February 11, 2013
13-35

Sara Lynn McCall, Graduate Assistant

VSU Planetarium Presents ‘In 1913: A Procession of Meteors’

VALDOSTA – The Valdosta State University Planetarium will present ‘In 1913: A Procession of Meteors’ at 7, 8 and 9 p.m. on Friday, Feb. 15, in Nevins Hall 3004.

The show will explore a phenomenon viewed about 100 years ago in February of 1913 and reported on initially by Canadian astronomer Clarence Chant. On that day, from Alberta, Canada, observers reported an extended line of fireballs slowly moving across the sky in a "procession" from the west-northwest to the south-southeast. After decades of research, eyewitness accounts extended the viewing area to some 7000 miles or more, which is about one quarter the distance around the Earth.

Unlike typical meteors, those quick streaks of light were moving slowly, nearly parallel to the surface and not burning up nor falling to the surface. Researchers think these objects may represent bodies captured by Earth that grazed the atmosphere in their lowest pass by the planet. The analysis is ongoing and related research into statistics on meteors may soon involve VSU.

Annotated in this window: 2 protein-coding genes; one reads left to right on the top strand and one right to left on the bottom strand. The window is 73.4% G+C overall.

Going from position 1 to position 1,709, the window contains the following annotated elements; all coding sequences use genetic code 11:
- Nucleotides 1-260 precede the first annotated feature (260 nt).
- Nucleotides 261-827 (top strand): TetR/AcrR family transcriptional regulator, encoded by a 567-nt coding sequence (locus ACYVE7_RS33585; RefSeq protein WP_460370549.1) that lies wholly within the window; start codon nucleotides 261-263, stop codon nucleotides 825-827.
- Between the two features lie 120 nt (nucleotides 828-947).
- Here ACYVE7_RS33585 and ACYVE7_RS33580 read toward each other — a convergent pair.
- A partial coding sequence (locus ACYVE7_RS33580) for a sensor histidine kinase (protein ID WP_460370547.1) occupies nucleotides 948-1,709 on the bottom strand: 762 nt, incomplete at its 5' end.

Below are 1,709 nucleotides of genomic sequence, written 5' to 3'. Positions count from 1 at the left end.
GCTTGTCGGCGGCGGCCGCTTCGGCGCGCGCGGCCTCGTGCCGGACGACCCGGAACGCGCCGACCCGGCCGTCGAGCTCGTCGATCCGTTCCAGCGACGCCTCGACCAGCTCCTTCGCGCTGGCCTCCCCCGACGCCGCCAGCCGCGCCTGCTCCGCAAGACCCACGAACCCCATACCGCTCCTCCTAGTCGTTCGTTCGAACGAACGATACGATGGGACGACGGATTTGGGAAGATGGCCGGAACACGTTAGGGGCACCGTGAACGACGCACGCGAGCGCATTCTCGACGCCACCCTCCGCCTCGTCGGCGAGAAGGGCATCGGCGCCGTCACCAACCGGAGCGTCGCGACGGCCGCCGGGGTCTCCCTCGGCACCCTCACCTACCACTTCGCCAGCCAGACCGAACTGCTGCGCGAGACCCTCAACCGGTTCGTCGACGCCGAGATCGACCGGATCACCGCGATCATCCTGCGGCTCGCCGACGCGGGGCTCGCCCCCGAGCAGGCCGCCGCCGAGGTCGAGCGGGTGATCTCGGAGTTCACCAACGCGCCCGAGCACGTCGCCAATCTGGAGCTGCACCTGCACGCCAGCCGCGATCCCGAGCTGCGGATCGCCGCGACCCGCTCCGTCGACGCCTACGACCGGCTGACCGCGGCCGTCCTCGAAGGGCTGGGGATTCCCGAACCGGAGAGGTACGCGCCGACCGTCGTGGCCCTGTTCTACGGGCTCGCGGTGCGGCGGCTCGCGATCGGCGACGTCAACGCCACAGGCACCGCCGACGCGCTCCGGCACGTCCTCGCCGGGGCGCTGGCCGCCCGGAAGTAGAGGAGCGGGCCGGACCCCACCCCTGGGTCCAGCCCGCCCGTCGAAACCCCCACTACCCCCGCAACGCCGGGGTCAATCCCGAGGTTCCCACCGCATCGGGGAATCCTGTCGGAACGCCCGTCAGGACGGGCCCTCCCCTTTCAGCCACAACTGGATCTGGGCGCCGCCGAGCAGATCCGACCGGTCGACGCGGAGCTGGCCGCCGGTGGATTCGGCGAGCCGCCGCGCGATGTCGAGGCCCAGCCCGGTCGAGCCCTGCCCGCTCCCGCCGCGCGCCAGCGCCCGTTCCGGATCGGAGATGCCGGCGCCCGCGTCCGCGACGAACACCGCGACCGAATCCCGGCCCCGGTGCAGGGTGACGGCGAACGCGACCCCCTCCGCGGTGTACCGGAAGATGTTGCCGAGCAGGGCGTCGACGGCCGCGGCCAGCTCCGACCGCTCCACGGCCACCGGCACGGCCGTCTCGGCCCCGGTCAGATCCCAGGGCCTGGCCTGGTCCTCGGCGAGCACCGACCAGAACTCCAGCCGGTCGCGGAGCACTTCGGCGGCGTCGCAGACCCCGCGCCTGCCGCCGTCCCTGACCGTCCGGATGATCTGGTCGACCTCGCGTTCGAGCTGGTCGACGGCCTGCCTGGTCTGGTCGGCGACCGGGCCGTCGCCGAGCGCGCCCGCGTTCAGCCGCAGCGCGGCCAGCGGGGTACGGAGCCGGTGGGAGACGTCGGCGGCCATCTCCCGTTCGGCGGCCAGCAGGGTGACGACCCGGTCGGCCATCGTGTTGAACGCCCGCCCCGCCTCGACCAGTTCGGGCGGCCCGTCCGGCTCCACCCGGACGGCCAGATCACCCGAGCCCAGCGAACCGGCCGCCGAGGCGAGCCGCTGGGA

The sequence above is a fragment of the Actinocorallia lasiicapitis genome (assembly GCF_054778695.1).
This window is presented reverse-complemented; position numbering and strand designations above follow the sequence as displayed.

“In our society's personal experience, this procession resembles the re-entry of a decaying satellite,” said Dr. Martha Leake. “I also will be showing our audience the high points of the February evening skies, our moon, the planet Jupiter, the beautiful stars of the winter loop, including familiar Orion, and the reappearance of our Big Dipper/Ursa Major.”

At 6 p.m. outside the planetarium, free tickets will be distributed for these shows on a first come, first served basis. Those holding tickets for the show may return about 15 minutes prior to the show to be ushered into the planetarium shortly after. Individuals may enjoy telescope viewing on the roof before or after the program.

This planetarium program is suitable for viewers ages five and up. Seating is limited to 47 people. For more information, please contact the Department of Physics, Astronomy and Geosciences at 229-333-5752.